what to expect at your child’s first appointment with the psychiatrist

what to expect at your child’s first appointment with the psychiatrist

Remember the feelings you had as a child when you had to go to a doctor appointment or visit the dentist? It may have been scary, confusing, and – even if you knew and liked the doctor – pretty unsettling. For children and their parents visiting a psychiatrist for the first time, some of these same feelings can occur. Of course, it’s never really as bad as we imagine as kids, and the same is true now with mental health treatment. Let’s talk about what you can expect at your child’s first visit with the psychiatrist, and how you can help ease the stress for both of you.

What is a psychiatrist, and what can they do?

You might be wondering why your child was referred to a psychiatrist in the first place. It’s a valid question. A psychiatrist is a medical doctor who specializes in diagnosing and treating mental illness … much like your child’s pediatrician can diagnosis an infection and prescribe an antibiotic. You may be referred by your child’s therapist, family doctor, or by an assessor at a mental health facility. Here’s why:

A psychiatrist will be able to prescribe medications or other treatments for your child. They are also highly trained in understanding the symptoms of mental illness and developing a plan to resolve the problem.

What to expect at your child’s first visit

The first visit is a time for you, your child and the doctor to get to know one another. The psychiatrist will want to know about any difficulties or challenges they are dealing with. They will ask your child about a number of possible symptoms, and also ask about any medical or previous mental health issues.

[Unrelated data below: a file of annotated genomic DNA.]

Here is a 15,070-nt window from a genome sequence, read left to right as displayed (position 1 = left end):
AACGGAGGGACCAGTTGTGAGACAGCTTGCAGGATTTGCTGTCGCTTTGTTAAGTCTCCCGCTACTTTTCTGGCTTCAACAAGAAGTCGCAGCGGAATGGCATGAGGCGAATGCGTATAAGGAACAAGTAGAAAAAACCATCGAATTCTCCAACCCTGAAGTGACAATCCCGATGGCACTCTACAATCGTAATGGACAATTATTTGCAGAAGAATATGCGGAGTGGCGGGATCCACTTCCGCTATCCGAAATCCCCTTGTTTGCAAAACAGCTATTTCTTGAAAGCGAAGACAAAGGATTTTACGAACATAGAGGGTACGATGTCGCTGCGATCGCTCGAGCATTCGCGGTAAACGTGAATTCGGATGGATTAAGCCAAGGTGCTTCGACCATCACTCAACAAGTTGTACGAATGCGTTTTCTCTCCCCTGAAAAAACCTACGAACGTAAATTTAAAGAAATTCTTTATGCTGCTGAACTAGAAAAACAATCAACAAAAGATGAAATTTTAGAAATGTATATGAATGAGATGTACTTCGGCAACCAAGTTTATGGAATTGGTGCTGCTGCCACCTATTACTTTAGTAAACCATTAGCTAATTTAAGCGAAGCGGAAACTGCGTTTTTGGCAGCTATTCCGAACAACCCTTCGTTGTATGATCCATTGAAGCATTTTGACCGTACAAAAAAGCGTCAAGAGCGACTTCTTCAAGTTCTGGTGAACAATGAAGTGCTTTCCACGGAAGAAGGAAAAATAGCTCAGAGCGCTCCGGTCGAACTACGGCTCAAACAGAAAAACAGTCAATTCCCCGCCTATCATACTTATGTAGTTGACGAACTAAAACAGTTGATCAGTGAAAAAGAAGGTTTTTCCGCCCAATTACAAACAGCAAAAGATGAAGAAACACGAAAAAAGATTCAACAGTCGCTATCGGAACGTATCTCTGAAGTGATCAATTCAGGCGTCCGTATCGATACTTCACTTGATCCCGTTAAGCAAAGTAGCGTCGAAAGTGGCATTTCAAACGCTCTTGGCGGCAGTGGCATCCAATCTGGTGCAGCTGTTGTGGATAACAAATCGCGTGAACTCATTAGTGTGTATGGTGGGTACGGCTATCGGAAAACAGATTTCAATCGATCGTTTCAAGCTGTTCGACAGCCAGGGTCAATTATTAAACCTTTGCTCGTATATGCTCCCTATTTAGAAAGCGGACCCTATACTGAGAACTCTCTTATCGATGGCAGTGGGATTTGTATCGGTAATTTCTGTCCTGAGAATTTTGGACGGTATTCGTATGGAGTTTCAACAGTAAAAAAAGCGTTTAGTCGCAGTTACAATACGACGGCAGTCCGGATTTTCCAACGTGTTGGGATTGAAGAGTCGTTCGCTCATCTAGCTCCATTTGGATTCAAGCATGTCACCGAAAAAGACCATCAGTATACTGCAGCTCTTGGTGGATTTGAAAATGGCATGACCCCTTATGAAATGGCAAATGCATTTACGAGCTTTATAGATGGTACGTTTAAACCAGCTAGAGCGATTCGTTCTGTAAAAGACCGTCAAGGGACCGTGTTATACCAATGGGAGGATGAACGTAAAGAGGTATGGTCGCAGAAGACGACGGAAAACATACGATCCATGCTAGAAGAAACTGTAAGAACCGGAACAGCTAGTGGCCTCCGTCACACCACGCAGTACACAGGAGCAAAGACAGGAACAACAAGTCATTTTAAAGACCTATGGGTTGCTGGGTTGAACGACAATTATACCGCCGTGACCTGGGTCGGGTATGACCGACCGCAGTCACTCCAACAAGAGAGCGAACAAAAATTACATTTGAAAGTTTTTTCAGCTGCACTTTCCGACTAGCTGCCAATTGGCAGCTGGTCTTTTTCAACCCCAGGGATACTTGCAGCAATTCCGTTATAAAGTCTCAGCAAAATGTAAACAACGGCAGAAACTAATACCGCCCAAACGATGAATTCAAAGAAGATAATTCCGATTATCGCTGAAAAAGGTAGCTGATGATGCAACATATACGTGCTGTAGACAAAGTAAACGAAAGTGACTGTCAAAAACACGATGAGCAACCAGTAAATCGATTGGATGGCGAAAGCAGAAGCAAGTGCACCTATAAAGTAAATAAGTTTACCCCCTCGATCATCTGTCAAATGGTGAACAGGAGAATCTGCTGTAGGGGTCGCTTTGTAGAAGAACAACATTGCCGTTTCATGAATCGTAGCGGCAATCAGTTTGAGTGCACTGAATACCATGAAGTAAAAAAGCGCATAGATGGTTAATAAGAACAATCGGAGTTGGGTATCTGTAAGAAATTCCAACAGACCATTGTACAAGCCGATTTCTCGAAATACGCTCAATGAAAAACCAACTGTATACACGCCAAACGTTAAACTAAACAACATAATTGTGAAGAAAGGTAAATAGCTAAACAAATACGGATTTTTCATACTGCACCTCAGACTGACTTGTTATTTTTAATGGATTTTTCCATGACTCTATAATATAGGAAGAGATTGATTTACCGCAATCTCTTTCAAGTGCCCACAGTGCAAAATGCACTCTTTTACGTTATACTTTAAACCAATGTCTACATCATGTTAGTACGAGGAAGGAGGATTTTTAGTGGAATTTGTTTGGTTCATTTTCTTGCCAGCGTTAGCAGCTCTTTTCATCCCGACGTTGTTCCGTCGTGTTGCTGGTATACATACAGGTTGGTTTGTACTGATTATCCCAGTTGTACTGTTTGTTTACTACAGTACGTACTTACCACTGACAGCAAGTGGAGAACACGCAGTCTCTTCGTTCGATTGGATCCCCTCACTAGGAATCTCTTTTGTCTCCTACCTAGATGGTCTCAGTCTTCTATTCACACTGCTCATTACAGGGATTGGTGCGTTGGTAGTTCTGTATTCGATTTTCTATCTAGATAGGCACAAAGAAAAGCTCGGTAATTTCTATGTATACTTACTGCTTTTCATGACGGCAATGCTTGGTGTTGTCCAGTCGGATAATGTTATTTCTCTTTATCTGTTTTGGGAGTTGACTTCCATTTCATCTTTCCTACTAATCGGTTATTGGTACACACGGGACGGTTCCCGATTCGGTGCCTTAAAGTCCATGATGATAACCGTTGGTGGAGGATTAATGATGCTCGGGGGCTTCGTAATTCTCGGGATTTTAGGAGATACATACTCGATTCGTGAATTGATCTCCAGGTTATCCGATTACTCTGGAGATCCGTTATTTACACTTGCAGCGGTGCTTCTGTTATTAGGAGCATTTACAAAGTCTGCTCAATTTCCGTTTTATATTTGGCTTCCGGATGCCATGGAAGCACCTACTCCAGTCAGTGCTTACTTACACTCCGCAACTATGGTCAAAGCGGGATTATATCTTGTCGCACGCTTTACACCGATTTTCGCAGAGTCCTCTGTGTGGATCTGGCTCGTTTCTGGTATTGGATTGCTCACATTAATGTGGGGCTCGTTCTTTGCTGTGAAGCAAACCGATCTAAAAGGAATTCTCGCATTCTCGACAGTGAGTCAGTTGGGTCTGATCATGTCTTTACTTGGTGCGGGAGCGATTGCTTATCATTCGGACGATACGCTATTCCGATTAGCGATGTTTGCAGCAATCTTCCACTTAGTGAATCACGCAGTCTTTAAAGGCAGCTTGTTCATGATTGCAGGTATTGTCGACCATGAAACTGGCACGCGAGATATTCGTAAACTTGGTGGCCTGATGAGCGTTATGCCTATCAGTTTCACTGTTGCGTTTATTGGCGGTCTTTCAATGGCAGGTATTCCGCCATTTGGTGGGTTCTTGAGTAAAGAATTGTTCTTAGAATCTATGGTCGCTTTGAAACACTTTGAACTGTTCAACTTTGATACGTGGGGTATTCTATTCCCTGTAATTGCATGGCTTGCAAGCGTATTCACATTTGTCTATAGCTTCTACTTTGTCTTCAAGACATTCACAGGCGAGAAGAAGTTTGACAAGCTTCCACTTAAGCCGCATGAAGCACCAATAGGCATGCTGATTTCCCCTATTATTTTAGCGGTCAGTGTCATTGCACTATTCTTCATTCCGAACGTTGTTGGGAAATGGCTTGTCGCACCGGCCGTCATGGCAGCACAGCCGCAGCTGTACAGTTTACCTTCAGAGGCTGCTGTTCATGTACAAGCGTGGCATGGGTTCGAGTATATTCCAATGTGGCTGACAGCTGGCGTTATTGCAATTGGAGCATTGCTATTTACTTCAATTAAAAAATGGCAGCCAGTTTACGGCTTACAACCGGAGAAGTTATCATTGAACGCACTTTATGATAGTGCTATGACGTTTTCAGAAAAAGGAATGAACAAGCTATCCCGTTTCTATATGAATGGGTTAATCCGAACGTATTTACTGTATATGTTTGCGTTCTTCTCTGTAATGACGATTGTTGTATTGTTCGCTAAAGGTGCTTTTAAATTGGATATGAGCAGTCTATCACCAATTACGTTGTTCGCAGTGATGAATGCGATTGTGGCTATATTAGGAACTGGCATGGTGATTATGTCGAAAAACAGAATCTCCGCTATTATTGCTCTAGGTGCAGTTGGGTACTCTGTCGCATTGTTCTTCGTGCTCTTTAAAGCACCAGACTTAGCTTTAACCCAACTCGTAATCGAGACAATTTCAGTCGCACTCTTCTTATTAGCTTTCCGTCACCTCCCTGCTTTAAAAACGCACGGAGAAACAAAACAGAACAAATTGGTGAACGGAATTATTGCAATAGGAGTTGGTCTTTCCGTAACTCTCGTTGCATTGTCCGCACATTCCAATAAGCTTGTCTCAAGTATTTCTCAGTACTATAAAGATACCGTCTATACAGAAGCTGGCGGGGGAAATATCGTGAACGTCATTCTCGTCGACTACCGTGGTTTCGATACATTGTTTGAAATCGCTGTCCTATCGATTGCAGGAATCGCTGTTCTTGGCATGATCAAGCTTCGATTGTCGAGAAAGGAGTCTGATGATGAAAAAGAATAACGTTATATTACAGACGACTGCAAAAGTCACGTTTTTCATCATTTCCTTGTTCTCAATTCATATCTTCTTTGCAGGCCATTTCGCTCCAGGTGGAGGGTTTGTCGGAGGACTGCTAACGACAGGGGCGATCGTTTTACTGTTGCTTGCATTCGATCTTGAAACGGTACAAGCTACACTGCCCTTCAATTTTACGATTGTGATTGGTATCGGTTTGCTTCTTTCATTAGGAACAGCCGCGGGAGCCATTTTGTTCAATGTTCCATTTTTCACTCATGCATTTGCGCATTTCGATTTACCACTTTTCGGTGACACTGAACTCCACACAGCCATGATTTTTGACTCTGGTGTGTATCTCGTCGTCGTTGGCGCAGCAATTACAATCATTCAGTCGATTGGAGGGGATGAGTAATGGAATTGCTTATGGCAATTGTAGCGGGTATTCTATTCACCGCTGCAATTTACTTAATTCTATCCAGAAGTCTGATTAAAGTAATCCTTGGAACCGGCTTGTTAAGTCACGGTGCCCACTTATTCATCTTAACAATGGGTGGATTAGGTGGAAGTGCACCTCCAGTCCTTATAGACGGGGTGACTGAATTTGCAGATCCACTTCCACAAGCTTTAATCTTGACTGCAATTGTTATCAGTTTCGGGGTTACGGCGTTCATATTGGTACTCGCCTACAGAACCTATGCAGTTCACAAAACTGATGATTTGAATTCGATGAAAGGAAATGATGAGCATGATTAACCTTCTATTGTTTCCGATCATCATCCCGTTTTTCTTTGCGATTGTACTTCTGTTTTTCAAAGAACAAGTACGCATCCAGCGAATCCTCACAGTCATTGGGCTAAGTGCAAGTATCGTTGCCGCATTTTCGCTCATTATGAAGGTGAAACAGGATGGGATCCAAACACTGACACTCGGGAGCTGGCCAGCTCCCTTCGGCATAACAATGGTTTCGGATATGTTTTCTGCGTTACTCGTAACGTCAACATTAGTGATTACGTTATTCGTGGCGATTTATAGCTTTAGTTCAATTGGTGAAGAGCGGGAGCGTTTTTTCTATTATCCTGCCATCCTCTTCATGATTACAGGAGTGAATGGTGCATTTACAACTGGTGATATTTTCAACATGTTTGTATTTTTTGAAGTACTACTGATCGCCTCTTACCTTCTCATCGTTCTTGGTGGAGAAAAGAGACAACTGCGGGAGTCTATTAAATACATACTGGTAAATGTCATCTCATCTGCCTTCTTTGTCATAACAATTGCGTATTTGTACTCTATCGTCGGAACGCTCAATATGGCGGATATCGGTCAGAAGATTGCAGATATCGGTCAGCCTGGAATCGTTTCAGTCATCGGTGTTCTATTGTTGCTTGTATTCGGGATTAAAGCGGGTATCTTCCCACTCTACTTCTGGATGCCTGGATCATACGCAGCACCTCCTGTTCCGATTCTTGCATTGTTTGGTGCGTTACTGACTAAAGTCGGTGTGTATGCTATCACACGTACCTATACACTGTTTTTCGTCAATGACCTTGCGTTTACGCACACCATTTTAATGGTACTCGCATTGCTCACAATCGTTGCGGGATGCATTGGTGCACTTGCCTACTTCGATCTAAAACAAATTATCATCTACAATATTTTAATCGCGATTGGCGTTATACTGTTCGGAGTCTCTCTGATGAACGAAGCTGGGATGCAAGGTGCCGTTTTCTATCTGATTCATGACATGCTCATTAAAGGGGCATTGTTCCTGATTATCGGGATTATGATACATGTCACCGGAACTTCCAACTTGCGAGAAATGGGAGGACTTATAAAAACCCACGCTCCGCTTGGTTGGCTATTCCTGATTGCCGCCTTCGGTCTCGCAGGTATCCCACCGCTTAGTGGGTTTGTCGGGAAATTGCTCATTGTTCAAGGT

The initial visit will differ depending on the age of the child and the situation. For very young children, the parent will most likely be in the room to help the doctor understand the situation. Older children may benefit from having some time one-on-one with the psychiatrist without the parent present. Some kids may be able to talk more freely without Mom or Dad in the room … and that’s perfectly OK!

Whether you are in the room for the entire appointment or not, the doctor will review their assessment with you, along with the recommended follow-up plan. That might involve specific testing, more specialized assessment, or a medical therapy.

Be sure to ask questions if there’s anything you don’t understand. A good psychiatrist will be happy to explain and spend the time it takes until you are all feeling comfortable about moving forward.

How to prepare for your child’s visit

Keep in mind that you aren’t the only one who is anxious! Your child undoubtedly has questions and concerns, and maybe even fears. What kind of doctor is this? Will I get shots? Will it hurt? Talk to your child and ask them how they are feeling, and if they have any questions. Share what you are learning about the process.

When planning for your first visit, remember to bring:

  • A list of any symptoms or concerns your child has; get the child’s help in creating this list if they are old enough to do so
  • Your insurance card and a list of any current medications your child is taking
  • Your child’s medical and mental health history if you have it

Trying anything new can be a little stressful. Help your child understand that visiting the psychiatrist is often the first step toward a happier, more successful life for your child.

With an eye to the best for our kids,

Michele Brown

Michele Autenrieth Brown is the director of development for Clarity Child Guidance Center. She became passionate mental health advocate after trying to navigate the system of care to support a family member. When she is not shuttling kids to practices or spending time with her husband, Michele is perfecting just what to say to get the perfect eye roll and sigh from her teen and pre-teen children.

If you are experiencing an emergency, please call 9-1-1. If you need help locating mental health resources in your area, visit the Bexar County Community Resource website, call your local health department or the National Alliance Mental Illness's helpline at 800-950- NAMI (6264).